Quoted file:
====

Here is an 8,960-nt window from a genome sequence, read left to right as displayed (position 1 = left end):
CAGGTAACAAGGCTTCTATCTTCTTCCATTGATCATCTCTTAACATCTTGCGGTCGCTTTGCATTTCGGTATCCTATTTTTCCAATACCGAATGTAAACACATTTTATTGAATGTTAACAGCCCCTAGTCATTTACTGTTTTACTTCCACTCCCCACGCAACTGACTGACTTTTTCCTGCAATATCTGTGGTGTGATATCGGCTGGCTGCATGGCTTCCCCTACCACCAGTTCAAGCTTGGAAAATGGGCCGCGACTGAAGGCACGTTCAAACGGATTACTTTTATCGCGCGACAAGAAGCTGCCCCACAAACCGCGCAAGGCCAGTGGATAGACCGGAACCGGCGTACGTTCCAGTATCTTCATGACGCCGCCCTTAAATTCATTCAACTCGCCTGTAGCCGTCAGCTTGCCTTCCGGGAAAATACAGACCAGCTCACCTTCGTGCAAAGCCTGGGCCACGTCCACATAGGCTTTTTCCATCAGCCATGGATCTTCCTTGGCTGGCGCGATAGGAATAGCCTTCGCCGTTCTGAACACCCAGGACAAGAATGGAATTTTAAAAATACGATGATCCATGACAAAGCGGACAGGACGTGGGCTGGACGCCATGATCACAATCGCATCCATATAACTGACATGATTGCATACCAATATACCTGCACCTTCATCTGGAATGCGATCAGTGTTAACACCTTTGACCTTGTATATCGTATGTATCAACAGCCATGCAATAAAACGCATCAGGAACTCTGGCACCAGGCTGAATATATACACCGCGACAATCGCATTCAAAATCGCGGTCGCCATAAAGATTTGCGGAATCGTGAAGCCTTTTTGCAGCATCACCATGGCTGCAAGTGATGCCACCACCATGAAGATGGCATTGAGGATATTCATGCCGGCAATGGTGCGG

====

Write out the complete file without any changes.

Here is an 8,960-nt window from a genome sequence, read left to right as displayed (position 1 = left end):
CAGGTAACAAGGCTTCTATCTTCTTCCATTGATCATCTCTTAACATCTTGCGGTCGCTTTGCATTTCGGTATCCTATTTTTCCAATACCGAATGTAAACACATTTTATTGAATGTTAACAGCCCCTAGTCATTTACTGTTTTACTTCCACTCCCCACGCAACTGACTGACTTTTTCCTGCAATATCTGTGGTGTGATATCGGCTGGCTGCATGGCTTCCCCTACCACCAGTTCAAGCTTGGAAAATGGGCCGCGACTGAAGGCACGTTCAAACGGATTACTTTTATCGCGCGACAAGAAGCTGCCCCACAAACCGCGCAAGGCCAGTGGATAGACCGGAACCGGCGTACGTTCCAGTATCTTCATGACGCCGCCCTTAAATTCATTCAACTCGCCTGTAGCCGTCAGCTTGCCTTCCGGGAAAATACAGACCAGCTCACCTTCGTGCAAAGCCTGGGCCACGTCCACATAGGCTTTTTCCATCAGCCATGGATCTTCCTTGGCTGGCGCGATAGGAATAGCCTTCGCCGTTCTGAACACCCAGGACAAGAATGGAATTTTAAAAATACGATGATCCATGACAAAGCGGACAGGACGTGGGCTGGACGCCATGATCACAATCGCATCCATATAACTGACATGATTGCATACCAATATACCTGCACCTTCATCTGGAATGCGATCAGTGTTAACACCTTTGACCTTGTATATCGTATGTATCAACAGCCATGCAATAAAACGCATCAGGAACTCTGGCACCAGGCTGAATATATACACCGCGACAATCGCATTCAAAATCGCGGTCGCCATAAAGATTTGCGGAATCGTGAAGCCTTTTTGCAGCATCACCATGGCTGCAAGTGATGCCACCACCATGAAGATGGCATTGAGGATATTCATGCCGGCAATGGTGCGG